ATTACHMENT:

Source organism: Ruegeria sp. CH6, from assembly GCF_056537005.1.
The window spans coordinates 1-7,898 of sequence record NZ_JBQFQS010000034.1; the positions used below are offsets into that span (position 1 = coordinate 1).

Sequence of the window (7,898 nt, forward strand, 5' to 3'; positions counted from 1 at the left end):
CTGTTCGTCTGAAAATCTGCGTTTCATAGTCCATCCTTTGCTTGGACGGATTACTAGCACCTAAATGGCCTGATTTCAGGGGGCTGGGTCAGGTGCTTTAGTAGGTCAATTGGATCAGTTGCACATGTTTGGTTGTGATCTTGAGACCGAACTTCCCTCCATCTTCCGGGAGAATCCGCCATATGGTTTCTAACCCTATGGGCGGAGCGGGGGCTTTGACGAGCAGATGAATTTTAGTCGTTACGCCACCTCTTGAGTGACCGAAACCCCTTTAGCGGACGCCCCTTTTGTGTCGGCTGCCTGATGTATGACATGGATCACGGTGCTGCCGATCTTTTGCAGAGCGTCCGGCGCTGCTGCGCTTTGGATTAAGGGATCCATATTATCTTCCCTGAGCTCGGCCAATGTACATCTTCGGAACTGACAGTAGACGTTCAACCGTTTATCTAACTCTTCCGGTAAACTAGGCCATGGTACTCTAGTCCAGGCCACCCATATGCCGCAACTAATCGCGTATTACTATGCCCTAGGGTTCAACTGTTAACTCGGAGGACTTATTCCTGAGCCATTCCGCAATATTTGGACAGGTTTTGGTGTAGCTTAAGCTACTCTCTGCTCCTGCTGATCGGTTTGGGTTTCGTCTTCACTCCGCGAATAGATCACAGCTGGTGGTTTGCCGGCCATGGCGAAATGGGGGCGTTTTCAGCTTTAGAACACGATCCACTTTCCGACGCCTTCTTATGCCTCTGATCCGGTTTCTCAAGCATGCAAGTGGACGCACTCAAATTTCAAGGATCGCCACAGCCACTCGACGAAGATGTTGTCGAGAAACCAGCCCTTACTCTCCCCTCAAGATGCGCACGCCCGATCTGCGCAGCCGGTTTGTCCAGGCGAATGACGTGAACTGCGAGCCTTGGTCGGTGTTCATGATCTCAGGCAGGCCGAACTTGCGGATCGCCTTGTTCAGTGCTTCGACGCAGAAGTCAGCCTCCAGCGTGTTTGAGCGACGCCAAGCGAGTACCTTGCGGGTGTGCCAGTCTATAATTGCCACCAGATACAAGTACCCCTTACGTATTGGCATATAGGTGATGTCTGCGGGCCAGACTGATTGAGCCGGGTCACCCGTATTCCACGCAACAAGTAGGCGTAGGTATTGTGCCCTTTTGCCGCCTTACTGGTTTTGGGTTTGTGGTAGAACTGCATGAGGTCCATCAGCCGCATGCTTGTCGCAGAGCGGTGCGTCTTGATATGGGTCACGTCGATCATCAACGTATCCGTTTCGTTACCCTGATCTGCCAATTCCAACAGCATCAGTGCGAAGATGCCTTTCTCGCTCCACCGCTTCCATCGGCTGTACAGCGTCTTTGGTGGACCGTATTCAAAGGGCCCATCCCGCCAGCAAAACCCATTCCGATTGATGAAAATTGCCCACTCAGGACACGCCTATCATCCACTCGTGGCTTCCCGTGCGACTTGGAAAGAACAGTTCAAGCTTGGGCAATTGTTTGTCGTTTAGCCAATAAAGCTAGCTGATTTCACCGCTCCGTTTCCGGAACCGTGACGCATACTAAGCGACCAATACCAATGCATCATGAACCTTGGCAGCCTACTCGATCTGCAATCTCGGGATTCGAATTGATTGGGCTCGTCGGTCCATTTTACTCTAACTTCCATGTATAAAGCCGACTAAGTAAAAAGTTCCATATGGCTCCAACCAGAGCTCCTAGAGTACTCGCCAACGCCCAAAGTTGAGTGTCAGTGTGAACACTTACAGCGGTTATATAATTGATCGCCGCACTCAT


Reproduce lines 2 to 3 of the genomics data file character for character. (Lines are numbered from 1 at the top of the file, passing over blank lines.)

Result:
The window spans coordinates 1-7,898 of sequence record NZ_JBQFQS010000034.1; the positions used below are offsets into that span (position 1 = coordinate 1).

Sequence of the window (7,898 nt, forward strand, 5' to 3'; positions counted from 1 at the left end):